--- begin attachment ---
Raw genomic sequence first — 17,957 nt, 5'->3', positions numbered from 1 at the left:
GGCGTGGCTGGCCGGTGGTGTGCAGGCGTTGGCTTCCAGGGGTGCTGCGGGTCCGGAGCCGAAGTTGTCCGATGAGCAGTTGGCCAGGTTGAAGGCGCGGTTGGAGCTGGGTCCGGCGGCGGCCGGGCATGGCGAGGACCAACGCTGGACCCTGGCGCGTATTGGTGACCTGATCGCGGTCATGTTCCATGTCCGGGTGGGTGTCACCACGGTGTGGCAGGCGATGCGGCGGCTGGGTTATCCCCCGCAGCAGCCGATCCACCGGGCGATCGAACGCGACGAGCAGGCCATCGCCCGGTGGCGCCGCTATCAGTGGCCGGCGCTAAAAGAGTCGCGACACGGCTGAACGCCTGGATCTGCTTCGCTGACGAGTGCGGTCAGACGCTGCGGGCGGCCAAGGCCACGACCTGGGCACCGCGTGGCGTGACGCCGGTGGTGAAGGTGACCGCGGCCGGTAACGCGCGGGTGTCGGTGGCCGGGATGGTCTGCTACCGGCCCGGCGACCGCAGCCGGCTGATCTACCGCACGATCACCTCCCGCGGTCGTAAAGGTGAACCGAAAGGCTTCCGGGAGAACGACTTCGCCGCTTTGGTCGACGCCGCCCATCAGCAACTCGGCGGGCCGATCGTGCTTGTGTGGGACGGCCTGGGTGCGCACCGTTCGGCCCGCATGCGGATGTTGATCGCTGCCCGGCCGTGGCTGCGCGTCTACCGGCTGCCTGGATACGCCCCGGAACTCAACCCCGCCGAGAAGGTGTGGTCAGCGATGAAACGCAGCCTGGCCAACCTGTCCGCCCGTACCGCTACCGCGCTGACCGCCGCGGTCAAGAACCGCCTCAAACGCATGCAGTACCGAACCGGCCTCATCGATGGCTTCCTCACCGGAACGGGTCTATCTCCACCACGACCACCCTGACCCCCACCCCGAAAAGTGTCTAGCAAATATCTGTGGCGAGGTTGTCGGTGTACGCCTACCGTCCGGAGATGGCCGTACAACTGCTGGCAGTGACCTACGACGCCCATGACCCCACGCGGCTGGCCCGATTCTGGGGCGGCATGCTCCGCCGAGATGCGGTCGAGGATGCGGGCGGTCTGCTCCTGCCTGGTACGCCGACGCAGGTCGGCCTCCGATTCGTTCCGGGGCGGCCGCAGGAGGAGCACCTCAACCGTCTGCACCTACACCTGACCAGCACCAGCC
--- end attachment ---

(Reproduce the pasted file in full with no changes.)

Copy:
Raw genomic sequence first — 17,957 nt, 5'->3', positions numbered from 1 at the left:
GGCGTGGCTGGCCGGTGGTGTGCAGGCGTTGGCTTCCAGGGGTGCTGCGGGTCCGGAGCCGAAGTTGTCCGATGAGCAGTTGGCCAGGTTGAAGGCGCGGTTGGAGCTGGGTCCGGCGGCGGCCGGGCATGGCGAGGACCAACGCTGGACCCTGGCGCGTATTGGTGACCTGATCGCGGTCATGTTCCATGTCCGGGTGGGTGTCACCACGGTGTGGCAGGCGATGCGGCGGCTGGGTTATCCCCCGCAGCAGCCGATCCACCGGGCGATCGAACGCGACGAGCAGGCCATCGCCCGGTGGCGCCGCTATCAGTGGCCGGCGCTAAAAGAGTCGCGACACGGCTGAACGCCTGGATCTGCTTCGCTGACGAGTGCGGTCAGACGCTGCGGGCGGCCAAGGCCACGACCTGGGCACCGCGTGGCGTGACGCCGGTGGTGAAGGTGACCGCGGCCGGTAACGCGCGGGTGTCGGTGGCCGGGATGGTCTGCTACCGGCCCGGCGACCGCAGCCGGCTGATCTACCGCACGATCACCTCCCGCGGTCGTAAAGGTGAACCGAAAGGCTTCCGGGAGAACGACTTCGCCGCTTTGGTCGACGCCGCCCATCAGCAACTCGGCGGGCCGATCGTGCTTGTGTGGGACGGCCTGGGTGCGCACCGTTCGGCCCGCATGCGGATGTTGATCGCTGCCCGGCCGTGGCTGCGCGTCTACCGGCTGCCTGGATACGCCCCGGAACTCAACCCCGCCGAGAAGGTGTGGTCAGCGATGAAACGCAGCCTGGCCAACCTGTCCGCCCGTACCGCTACCGCGCTGACCGCCGCGGTCAAGAACCGCCTCAAACGCATGCAGTACCGAACCGGCCTCATCGATGGCTTCCTCACCGGAACGGGTCTATCTCCACCACGACCACCCTGACCCCCACCCCGAAAAGTGTCTAGCAAATATCTGTGGCGAGGTTGTCGGTGTACGCCTACCGTCCGGAGATGGCCGTACAACTGCTGGCAGTGACCTACGACGCCCATGACCCCACGCGGCTGGCCCGATTCTGGGGCGGCATGCTCCGCCGAGATGCGGTCGAGGATGCGGGCGGTCTGCTCCTGCCTGGTACGCCGACGCAGGTCGGCCTCCGATTCGTTCCGGGGCGGCCGCAGGAGGAGCACCTCAACCGTCTGCACCTACACCTGACCAGCACCAGCC